This Twitter Tarot Reader Finds Mental Health Wisdom in her Tarot Cards


In Person of Interest, we talk to the people catching our eye right now about what they’re doing, eating, reading, and loving. Next up is Jessica Dore, a tarot card reader and social worker currently writing a book reflecting on tarot through the lens of behavioral science and psychology.

Jessica Dore doesn’t have the answers. When she pulls daily tarot cards for her 132,000-plus Twitter followers or 50,000-plus Instagram followers, Dore does not forecast the future or make predictions. Instead, the social worker turned tarot reader uses the cards to give her audience daily, thought-provoking mental health advice.

As a tarot reader and Big Fan of therapy myself—seriously, I can’t shut up about it—I was floored the first time I interacted with Dore’s work. I don’t ascribe to tarot’s reputation as a divination tool, but over the past decade or so, I’ve found real value in the cards as a medium for self-reflection and understanding. Dore’s daily readings echo my own practice, while also distilling teachings of compassion, empathy, avoidance, obsession, and more into 280-character nuggets of wisdom. But she doesn’t shy away from the harder truths, either. “Our inability to understand reality beyond pairs of opposites (this/that, good/bad) leaves us boxed into a flat & monotone shadow box life,” she wrote recently about the Seven of Cups, which depicts jewels, a castle, and a laurel wreath floating in a cloud.

Like many, I’m all but drowning from near-constant anxiety and information overload. Dore (who holds a masters degree in social work and is a former publicist for New Harbinger, a publisher of clinical psychology literature targeting therapy pros) provides a modicum of comfort. When I find myself doomscrolling, her posts of brightly colored cards from the classic Rider-Waite deck stop me in my tracks.

One particular reading about the Nine of Swords—a card often associated with fear and despair that depicts a person in bed, face in hands—stood out when I was particularly anxious. “Sometimes feelings are so laden with judgments & evaluations that we lose contact w/ what’s at the heart of our experience,” Dore posted. “Feeling rejected, attacked, uncared for, all are valid. But these feelings also contain assumptions about reality that we may want to explore.” Succinct and universal, she touches on subtle but deep truths about anxiety and depression, or rest and recovery, or any number of topics, seamlessly weaving together tarot’s ancient archetypes with modern therapy.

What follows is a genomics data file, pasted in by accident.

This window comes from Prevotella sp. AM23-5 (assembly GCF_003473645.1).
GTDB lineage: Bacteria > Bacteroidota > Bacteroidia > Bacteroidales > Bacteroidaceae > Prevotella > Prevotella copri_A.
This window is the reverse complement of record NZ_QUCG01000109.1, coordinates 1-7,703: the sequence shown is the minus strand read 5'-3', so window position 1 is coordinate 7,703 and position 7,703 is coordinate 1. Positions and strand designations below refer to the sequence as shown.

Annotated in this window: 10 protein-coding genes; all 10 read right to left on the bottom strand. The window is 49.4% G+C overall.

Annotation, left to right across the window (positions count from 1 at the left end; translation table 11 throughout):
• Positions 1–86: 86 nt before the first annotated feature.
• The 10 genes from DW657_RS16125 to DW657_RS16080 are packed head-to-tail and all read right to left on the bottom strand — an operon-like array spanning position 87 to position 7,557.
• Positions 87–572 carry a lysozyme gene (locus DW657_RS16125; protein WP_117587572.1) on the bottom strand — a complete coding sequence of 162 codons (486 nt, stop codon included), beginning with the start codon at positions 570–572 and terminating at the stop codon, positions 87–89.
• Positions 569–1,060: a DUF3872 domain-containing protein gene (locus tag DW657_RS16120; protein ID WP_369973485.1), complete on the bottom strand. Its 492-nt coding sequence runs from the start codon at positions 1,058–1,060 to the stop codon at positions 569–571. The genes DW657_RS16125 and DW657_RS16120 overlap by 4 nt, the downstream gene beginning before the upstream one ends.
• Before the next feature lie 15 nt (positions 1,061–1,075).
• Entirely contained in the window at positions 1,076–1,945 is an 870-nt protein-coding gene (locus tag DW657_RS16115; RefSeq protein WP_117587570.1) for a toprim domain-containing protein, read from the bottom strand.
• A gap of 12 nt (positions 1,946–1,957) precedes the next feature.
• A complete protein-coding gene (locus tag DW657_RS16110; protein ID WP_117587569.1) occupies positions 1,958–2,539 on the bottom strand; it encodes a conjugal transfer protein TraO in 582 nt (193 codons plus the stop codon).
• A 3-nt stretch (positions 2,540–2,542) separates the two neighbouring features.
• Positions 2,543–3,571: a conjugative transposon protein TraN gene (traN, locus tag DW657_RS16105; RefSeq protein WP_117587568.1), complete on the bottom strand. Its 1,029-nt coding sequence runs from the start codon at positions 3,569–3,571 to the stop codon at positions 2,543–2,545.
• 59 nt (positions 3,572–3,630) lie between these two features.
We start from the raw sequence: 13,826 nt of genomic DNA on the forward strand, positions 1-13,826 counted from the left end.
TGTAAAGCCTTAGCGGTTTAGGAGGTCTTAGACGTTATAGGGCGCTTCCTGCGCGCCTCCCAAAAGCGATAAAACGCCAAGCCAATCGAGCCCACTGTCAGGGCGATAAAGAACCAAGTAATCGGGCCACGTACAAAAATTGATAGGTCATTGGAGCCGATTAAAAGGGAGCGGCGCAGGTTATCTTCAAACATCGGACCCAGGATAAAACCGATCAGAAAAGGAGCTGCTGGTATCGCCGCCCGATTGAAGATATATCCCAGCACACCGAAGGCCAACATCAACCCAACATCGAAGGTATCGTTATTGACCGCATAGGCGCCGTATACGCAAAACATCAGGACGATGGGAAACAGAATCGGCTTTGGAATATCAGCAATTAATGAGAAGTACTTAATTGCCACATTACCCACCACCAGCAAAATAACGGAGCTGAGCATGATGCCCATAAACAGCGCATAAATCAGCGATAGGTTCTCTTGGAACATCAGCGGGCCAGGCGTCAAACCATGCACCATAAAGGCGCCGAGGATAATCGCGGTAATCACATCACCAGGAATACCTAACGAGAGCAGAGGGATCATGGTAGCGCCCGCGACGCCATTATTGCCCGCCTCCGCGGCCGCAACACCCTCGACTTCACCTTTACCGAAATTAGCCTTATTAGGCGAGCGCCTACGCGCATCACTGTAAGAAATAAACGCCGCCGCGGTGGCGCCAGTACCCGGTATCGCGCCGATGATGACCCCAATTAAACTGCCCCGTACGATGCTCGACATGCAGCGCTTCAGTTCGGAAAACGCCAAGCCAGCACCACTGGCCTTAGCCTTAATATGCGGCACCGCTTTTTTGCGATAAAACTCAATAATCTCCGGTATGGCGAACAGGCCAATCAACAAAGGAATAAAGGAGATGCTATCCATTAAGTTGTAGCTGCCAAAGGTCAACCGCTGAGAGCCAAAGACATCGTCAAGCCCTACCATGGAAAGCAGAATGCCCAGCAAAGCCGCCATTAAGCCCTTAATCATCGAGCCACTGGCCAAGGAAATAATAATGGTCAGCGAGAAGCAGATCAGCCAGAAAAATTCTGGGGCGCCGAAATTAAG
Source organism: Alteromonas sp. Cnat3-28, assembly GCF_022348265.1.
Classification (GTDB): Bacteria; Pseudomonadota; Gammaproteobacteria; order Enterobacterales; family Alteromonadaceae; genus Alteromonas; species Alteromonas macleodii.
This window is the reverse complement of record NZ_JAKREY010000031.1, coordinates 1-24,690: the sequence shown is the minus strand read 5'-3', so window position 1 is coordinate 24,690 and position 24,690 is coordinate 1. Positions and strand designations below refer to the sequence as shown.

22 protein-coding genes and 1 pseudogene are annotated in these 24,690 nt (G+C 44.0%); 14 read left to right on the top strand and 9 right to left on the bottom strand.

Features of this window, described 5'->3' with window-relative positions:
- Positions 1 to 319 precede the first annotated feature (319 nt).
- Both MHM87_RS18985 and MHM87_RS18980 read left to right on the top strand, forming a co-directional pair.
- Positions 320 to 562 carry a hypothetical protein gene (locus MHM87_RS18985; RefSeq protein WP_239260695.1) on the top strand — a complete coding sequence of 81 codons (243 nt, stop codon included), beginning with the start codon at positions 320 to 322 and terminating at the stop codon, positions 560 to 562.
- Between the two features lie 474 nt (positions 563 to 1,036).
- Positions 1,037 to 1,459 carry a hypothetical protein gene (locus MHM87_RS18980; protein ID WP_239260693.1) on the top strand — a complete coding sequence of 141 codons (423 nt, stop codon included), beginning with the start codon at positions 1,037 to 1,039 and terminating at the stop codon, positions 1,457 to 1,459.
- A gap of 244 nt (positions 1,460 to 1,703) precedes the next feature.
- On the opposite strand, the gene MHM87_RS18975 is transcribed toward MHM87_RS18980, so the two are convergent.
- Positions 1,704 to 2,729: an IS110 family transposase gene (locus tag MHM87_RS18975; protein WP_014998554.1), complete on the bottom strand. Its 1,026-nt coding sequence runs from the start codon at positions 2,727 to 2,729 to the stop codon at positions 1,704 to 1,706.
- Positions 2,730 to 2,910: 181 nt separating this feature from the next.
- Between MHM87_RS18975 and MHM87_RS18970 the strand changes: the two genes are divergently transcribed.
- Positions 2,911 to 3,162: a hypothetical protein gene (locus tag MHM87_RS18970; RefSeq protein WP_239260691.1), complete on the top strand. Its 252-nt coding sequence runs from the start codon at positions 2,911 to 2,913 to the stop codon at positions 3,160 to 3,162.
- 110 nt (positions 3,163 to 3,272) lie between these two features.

Curious about her tarot practice and self-care in a time of deep uncertainty, I called up Dore to talk about how her routines ground her, how tarot helps her make sense of the world, and how she almost ended up as a bread baker.

Many of the things I talk about in my tarot practice...manifested in my own life via my relationship with food. I had an eating disorder for a long time, and that’s probably my biggest mental health challenge. A big part of my interest in psychology and understanding obsession, compulsion, anxiety, dysmorphia, control and avoidance stems from it. I’ve been in recovery for several years, but when I started doing a daily yoga practice almost 10 years ago, my practice was so rigorous, it kept me hungry. I had to eat to sustain that practice. I need routine, and yoga helped me develop regular mealtimes.

Before I went to grad school...I thought I wanted to be a bread baker. I considered going to culinary school, and I even worked at a bakery here in Philly. I only worked there for two weeks—I couldn’t handle the manual labor—so I have so much respect for professional bakers. But at home, I’ve been getting back to baking bread, which reminds me of my Ashtanga yoga practice. I’ve been performing the same postures for 10 years, but every day is different depending on the temperature in the room, my headspace, whether my body feels stronger or weaker depending on the day before. Bread is the same. You may have mastered it last week, but the conditions change and now it’s a new world. Like recently, a friend and I were baking, and then it got too cold so we were putting the bowls of dough against our bellies in an attempt to warm them up—you constantly have to attend to the present moment. You can’t get caught up in the technique, like “Oh I did this one time so I’ll always succeed at achieving a great crumb.” Nope. Bread does not conform to you, you have to adapt to the bread and the conditions you’re dealt with.





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